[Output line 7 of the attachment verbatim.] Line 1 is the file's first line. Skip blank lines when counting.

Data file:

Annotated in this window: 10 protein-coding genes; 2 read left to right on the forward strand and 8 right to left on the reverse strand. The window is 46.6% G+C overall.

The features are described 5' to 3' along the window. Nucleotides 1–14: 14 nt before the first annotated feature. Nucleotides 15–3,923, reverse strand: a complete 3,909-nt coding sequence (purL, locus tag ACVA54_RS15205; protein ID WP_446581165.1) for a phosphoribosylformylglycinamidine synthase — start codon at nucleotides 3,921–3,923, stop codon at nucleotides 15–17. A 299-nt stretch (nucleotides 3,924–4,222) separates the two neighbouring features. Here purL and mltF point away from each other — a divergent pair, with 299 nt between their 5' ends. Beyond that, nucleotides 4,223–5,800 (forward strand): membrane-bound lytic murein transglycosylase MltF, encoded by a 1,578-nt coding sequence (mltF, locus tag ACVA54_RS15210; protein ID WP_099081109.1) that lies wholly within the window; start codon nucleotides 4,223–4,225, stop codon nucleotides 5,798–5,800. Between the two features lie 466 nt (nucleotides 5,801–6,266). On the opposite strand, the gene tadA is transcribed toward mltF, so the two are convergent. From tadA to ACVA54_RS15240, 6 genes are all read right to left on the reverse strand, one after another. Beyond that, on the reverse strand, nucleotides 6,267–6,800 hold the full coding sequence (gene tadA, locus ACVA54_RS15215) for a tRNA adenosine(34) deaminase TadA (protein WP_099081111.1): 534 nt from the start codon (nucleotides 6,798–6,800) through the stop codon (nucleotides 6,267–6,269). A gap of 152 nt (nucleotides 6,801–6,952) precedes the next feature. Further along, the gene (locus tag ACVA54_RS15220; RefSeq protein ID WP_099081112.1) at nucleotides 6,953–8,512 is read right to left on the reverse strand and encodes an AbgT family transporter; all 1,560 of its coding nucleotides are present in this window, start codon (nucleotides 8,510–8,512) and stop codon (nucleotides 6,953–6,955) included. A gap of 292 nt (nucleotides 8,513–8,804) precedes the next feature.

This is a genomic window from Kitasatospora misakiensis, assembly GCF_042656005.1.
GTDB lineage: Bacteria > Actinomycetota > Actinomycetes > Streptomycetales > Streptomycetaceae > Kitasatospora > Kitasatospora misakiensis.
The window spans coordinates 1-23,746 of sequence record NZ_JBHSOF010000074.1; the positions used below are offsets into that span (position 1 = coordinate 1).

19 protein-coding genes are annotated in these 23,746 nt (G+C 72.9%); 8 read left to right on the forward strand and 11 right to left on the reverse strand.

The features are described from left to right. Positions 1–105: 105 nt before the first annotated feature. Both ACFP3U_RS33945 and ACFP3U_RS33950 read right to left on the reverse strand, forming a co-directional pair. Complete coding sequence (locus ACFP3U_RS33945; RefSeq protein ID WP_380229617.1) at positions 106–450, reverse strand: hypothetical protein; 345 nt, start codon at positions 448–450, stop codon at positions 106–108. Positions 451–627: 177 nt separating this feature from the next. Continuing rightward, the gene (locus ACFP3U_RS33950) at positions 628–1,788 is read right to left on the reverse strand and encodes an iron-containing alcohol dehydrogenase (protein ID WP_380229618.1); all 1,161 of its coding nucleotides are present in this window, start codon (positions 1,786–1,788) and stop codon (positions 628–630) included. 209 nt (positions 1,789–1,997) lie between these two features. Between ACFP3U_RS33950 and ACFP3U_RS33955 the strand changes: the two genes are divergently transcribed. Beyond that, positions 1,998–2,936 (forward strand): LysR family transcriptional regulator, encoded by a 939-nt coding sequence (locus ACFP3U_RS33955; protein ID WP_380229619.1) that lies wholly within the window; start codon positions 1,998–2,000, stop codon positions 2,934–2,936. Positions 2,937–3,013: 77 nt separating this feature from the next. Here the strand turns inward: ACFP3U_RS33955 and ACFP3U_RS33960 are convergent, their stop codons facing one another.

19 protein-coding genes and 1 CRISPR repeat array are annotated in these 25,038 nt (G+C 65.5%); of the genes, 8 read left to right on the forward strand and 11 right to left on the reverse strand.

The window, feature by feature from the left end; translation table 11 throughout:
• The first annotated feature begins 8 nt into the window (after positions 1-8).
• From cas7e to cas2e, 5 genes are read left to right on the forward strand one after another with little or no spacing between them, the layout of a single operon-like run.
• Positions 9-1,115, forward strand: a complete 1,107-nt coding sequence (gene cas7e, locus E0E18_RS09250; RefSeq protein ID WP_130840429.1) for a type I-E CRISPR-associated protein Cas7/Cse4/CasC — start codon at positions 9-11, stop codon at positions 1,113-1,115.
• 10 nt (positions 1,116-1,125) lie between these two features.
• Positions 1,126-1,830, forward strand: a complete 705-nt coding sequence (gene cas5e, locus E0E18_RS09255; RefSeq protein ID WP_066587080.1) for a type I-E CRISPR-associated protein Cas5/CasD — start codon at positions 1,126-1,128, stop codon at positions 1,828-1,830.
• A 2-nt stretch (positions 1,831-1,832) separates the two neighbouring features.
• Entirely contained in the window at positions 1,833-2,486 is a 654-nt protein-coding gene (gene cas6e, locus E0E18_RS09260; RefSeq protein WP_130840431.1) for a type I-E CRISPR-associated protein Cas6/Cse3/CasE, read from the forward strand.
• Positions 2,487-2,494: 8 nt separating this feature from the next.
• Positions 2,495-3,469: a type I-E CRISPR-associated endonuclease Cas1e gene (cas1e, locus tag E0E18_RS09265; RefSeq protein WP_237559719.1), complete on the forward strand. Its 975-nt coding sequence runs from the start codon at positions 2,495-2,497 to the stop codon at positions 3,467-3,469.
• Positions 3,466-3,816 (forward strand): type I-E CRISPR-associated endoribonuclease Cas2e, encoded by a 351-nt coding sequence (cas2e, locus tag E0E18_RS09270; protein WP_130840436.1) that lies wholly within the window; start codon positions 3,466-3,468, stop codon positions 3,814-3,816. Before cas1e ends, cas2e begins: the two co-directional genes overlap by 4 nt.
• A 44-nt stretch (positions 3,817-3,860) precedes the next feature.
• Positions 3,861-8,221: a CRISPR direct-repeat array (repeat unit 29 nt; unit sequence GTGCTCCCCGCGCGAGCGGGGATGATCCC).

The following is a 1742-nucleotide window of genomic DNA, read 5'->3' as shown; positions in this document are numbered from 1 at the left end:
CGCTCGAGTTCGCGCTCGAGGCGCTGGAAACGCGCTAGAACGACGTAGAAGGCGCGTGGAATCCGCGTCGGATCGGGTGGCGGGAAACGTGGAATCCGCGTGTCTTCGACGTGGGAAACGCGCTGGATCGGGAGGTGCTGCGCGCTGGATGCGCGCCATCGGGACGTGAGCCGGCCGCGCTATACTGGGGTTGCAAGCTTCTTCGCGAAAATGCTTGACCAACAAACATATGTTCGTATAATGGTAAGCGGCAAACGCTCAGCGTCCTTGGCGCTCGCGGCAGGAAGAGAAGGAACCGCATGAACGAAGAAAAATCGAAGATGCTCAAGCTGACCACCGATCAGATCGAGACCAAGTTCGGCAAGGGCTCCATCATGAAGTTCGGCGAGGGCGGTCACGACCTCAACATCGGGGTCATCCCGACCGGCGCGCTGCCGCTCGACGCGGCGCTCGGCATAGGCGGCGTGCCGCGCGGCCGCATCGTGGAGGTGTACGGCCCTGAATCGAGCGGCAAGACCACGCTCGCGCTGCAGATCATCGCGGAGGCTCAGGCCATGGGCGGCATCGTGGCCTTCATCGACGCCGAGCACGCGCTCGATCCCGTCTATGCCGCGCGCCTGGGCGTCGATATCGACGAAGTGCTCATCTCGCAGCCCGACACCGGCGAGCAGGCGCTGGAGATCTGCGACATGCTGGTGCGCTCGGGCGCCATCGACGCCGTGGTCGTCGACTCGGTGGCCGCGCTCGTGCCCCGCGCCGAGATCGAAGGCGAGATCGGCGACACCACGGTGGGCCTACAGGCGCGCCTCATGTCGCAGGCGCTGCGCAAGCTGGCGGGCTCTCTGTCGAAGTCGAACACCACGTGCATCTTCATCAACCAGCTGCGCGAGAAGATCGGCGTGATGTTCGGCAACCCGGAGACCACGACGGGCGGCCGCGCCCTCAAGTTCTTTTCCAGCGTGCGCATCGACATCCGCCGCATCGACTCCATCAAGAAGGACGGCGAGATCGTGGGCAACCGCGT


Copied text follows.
The features are described from left to right. Positions 1–105: 105 nt before the first annotated feature. Both ACFP3U_RS33945 and ACFP3U_RS33950 read right to left on the reverse strand, forming a co-directional pair. Complete coding sequence (locus ACFP3U_RS33945; RefSeq protein ID WP_380229617.1) at positions 106–450, reverse strand: hypothetical protein; 345 nt, start codon at positions 448–450, stop codon at positions 106–108. Positions 451–627: 177 nt separating this feature from the next. Continuing rightward, the gene (locus ACFP3U_RS33950) at positions 628–1,788 is read right to left on the reverse strand and encodes an iron-containing alcohol dehydrogenase (protein ID WP_380229618.1); all 1,161 of its coding nucleotides are present in this window, start codon (positions 1,786–1,788) and stop codon (positions 628–630) included. 209 nt (positions 1,789–1,997) lie between these two features. Between ACFP3U_RS33950 and ACFP3U_RS33955 the strand changes: the two genes are divergently transcribed. Beyond that, positions 1,998–2,936 (forward strand): LysR family transcriptional regulator, encoded by a 939-nt coding sequence (locus ACFP3U_RS33955; protein ID WP_380229619.1) that lies wholly within the window; start codon positions 1,998–2,000, stop codon positions 2,934–2,936. Positions 2,937–3,013: 77 nt separating this feature from the next. Here the strand turns inward: ACFP3U_RS33955 and ACFP3U_RS33960 are convergent, their stop codons facing one another.